Festival show projects thrilling body of work
Mesmerising artworks that invite audiences to re-evaluate the boundless creative possibilities offered by technology feature in a University exhibition.
Every-Body presents three digital animations by the pioneering design collective Universal Everything that are ingenious, elegant and utterly engaging.
This virtual Festival show – curated by the Centre for Design Informatics and hosted by Inspace gallery – draws you into imaginary worlds inhabited by strange, yet somehow alluring, digital creations.
It is, as one critic observed, technology with a soul in it. Although these gorgeous visual spectacles will never become a physical reality, they seem to have a beating heart and a life of their own.
These are artists constantly exploring the relationship between people, technology and the future, and the show encourages viewers to reflect on, even relish, our data-driven society.
The Sheffield-based collective has worked with an array of global brands and corporations and created the moving image identity for the London Olympic Games in 2012.
Every-Body explores big themes – our relationship to architecture and artificial intelligence – but also more personal concerns such as the way we perceive our own bodies.
In Walking City (2014), the artists have created what appears to be a 3D human shrouded in a digital costume.
The gargantuan figure shifts and breaks, reshapes and endlessly evolves as an architectural form with human characteristics.
It continuously walks in the centre of the screen, as if the city itself was walking, forever nomadic, adapting to its environment.
The inspiration for this slowly evolving video sculpture is the utopian vision of the 1960s architecture practice, Archigram of London. Walking City is a fitting tribute to their ideals.
Smart Matter (2018) offers a poetic vision of how people might one day interact with programmable nanomaterials that reshape themselves, based on our instructions.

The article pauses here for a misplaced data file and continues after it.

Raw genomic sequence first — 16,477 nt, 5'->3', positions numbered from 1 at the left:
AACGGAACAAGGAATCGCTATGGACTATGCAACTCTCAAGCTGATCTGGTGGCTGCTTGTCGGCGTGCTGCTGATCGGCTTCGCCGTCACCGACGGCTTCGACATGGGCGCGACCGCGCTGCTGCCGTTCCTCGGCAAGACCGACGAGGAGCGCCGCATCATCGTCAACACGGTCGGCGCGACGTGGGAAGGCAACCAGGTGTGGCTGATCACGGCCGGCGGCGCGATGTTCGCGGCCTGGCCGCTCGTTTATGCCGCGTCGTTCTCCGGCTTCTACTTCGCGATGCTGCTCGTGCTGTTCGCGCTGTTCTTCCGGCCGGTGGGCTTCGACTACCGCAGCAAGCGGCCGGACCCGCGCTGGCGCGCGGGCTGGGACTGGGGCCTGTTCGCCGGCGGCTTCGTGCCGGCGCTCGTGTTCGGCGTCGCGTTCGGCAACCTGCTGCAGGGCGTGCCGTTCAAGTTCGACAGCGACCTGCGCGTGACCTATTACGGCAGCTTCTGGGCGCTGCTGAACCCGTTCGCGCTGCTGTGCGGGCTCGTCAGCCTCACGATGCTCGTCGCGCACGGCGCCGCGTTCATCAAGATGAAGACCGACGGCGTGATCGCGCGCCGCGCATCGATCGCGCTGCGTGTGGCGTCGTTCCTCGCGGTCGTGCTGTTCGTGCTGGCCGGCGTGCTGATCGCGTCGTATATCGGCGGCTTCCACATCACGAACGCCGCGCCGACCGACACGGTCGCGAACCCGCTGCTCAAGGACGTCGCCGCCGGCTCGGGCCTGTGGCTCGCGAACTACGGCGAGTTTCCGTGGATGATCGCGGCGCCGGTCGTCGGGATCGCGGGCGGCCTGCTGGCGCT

It is hard to envisage, but Smart Matter takes a stab at imagining a future where gadgets assemble themselves on demand and drip away when not in use.
Smart Matter is a series of speculative design films that explores the relationship between technology hype and its effect upon us.
Working with dancers and motion capture, an algorithm becomes a third dance partner, building a tension between actions and form.
Future You (2019) is an interactive artwork that mimics the unique movements of visitors to last year’s blockbuster exhibition at The Barbican in London, AI: More than Human.
Visitors to the exhibition were greeted at the entrance by a screen that acted as a mirror, reflecting a unique synthetic form of the viewer.
Starting as a primitive animation, the reflection learns from the visitor’s movements and adapts to suggest an agile, superior version of themselves.
It wiggles, shifts and bends in tandem with the user, presenting 47,000 possible variations in appearance, becoming more agile as it learns movements specific to the visitor’s body.
The exhibition will be launched on Thursday, 6 August, with a keynote talk from Universal Everything’s Creative Director Joel Gethin Lewis.
The gallery will also host talks by three eminent scholars from the fields of dance, architecture and data-ethics, who will explore the ideas aired in the exhibition.
Taking part will be choreographer Kate Sicchio; Professor Lillian Edwards, of Newcastle University; and Professor Ola Uduku, of Manchester School of Architecture.
Inspace is a unique events and exhibitions space within the University that commissions and produces creative activity that unlocks digital technology and explores its role in society.
It is part of the University’s Centre for Design Informatics – a research centre and Masters programme based in the School of Informatics and Edinburgh College of Art.
It is hoped that a physical exhibition of the work can take place at Inspace when it is safe to do so.
Every-Body introduces the work of the pioneering design studio Universal Everything and presents a digital triptych consisting of three of their most provocative works.
Image Credit: Still from Universal Everything, Walking City.